Friday, August 8, 2008
Tightwalking the Twin Towers
On a gray morning in August, 1974, a young French aerialist walked a tightrope between Towers 1 and 2 of the World Trade Center. He stayed suspended above lower Manhattan for 45 minutes.
There, he was almost free.
Police couldn't get to him.
Authorities stood helpless, waiting.
Citizens cheered him from below.
For nearly an hour, as Phillippe Petit later described it, the Twin Towers breathed quietly with him, "as they welcomed a trespassing poet determined to etch his destiny on the sky."
When he completed his performance to his own satisfaction, he calmly stepped off the tightwire and back into the world, offering his wrists to the waiting handcuffs.
He was taken to New York's Downtown hospital to be examined for mental illness. “The police thought he was crazy,” remembers John Flynn, M.D., who at 87 is still practicing at the same hospital. “I told them he wasn’t — that he was a trained aerialist. Then they took the handcuffs off him.” Petit remembered Flynn and later sent him a photo. “We hung it in our bedroom at home,” he said.
Two years after the Towers fell, Petit wrote a brief and moving essay about them called
My Towers, Our Towers
I walked a tightrope from one to the other--and I watched them die.
by PHILIPPE PETIT
Saturday, September 13, 2003
You breathe, don't you?
So do I. And so did they, the twin towers of the World Trade Center. Whenever a cloud interrupted the sunshine that made their silver robes flutter chromatically, the drop in temperature caused the steel skeletons to contract a little; when it passed, they expanded again.
You and I groan in anger at times. So did they, when gales forced them to sway, although they had been designed to win that sort of tug-of-war.
All this I know for a fact; because I rigged a cable between the two towers, from crown to crown--the appellation for the inclined setback of the top floors that supported the roof, coined by Leslie Robertson, the buildings' structural engineer.
That gray morning of Aug. 7, 1974, the twins, separated at birth, acquiesced in a temporary union, as they welcomed a trespassing poet determined to etch his destiny upon the sky. I linked them with a smile, that of my cable's catenary curve. The curve of my involuntary smile mirrored that of the cable as I took my first steps. The towers whispered in awe. At midcrossing, I sat down to contemplate the horizon and noticed that it, like my balancing pole, was slightly curved; the towers had imparted to me a most important discovery: "The earth is round!" They quieted down the moment I genuflected, so that I could hear the clamoring of the astonished audience that had gathered a quarter of a mile below. The towers kindly held their breath as I lay down upon the wire, they eavesdropped on my silent dialogue with a red-eyed seagull that hovered above me.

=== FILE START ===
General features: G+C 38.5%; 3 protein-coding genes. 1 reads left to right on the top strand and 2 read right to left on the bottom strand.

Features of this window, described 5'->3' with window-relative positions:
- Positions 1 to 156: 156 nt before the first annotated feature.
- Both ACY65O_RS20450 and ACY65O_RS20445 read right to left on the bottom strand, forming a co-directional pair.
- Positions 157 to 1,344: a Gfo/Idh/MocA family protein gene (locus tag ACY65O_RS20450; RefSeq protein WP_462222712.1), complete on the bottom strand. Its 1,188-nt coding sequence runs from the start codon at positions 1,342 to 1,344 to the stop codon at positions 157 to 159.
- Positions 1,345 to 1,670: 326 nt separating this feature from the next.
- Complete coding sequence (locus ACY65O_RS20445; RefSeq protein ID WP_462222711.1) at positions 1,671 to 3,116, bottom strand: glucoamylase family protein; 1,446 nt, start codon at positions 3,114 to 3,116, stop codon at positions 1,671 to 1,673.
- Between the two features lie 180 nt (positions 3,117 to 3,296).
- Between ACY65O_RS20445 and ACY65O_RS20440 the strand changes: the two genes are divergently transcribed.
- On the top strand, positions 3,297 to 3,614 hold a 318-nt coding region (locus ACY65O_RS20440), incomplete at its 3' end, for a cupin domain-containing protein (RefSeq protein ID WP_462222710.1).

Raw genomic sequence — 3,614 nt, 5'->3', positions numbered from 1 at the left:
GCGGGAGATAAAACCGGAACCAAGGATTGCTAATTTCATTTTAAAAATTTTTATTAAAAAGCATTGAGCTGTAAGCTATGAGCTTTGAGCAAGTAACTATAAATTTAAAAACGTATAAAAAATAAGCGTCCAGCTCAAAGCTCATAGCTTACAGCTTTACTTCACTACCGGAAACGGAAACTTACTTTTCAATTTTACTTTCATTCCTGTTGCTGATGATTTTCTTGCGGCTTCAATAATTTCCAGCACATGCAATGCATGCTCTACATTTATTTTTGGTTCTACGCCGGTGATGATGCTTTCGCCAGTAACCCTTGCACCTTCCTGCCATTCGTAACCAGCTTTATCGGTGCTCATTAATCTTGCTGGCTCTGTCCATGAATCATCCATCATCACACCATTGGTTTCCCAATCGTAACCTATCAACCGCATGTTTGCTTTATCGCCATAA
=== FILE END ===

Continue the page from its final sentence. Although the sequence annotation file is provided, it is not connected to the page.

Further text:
That morning, the twin towers became my towers.
Six years earlier, learning of their impending birth, I had decided to conquer them. I watched them grow. I spied on them. I fell in love. Then, under cover of night, I married them, with a seven-eighths-inch steel cable composed of six strands of 19 wires each. At daybreak, the entire world was our witness.
For what seemed an eternity, we enjoyed each other. I visited them often, through the ups and downs of their colorful lives. I introduced them to my friends and family. And then, on a perfectly clear blue September morning, I watched them die, stabbed in the back by assassins who vaporized in mid-air.
I heard my towers cry for help for a long, long time. I listened in anguish, powerless, to their last sighs. I witnessed their collapse and fell silent, eviscerated. Where had they gone? Who besides me knew that, despite 200,000 tons of steel, glass, concrete, and aluminum, the towers were made mostly of air? Between every piece of solid material, air! Mostly air. Could it be air to air? Like ashes to ashes?
Fluidly, in a deadly cascade of smoke and debris, in a matter of seconds, they erased themselves, taking thousands of human lives with them.
I close my eyes, I remember and pay my respect to the victims and their families. That dreadful morning, my towers became your towers, our towers.
Eleven years ago, when my young daughter died without warning, the dean of the Cathedral Church of St. John the Divine, the Very Rev. James Parks Morton, came to my side. He offered me guidance from his heart, but quite commandingly: "Speak of her in the present; you must not use the past tense!"
When asked today, "Do you have children?" I answer, "Yes, I have a daughter named Gypsy. She is 9 1/2 years old, and no longer alive."
So are my twin towers, our twin towers, gone, yet still standing tall, made of thin air, yet gloriously defying the sunset on this warm late summer evening.
Look at them!
Mr. Petit is artist in residence at the Cathedral of St. John the Divine in New York
Thanks to lisa schamess and WSJ for narrative and pix.